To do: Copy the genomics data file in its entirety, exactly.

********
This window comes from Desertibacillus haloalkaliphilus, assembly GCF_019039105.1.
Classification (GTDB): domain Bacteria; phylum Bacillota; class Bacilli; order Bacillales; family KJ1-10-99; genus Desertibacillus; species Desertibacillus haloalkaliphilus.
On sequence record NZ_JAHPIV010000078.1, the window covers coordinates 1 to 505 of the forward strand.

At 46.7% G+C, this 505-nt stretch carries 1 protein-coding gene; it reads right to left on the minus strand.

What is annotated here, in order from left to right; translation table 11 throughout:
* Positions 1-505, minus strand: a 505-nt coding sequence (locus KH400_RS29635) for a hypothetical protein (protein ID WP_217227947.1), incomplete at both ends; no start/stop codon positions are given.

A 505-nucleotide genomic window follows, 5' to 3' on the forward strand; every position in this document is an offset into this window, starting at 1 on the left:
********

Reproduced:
This window comes from Desertibacillus haloalkaliphilus, assembly GCF_019039105.1.
Classification (GTDB): domain Bacteria; phylum Bacillota; class Bacilli; order Bacillales; family KJ1-10-99; genus Desertibacillus; species Desertibacillus haloalkaliphilus.
On sequence record NZ_JAHPIV010000078.1, the window covers coordinates 1 to 505 of the forward strand.

At 46.7% G+C, this 505-nt stretch carries 1 protein-coding gene; it reads right to left on the minus strand.

What is annotated here, in order from left to right; translation table 11 throughout:
* Positions 1-505, minus strand: a 505-nt coding sequence (locus KH400_RS29635) for a hypothetical protein (protein ID WP_217227947.1), incomplete at both ends; no start/stop codon positions are given.

A 505-nucleotide genomic window follows, 5' to 3' on the forward strand; every position in this document is an offset into this window, starting at 1 on the left: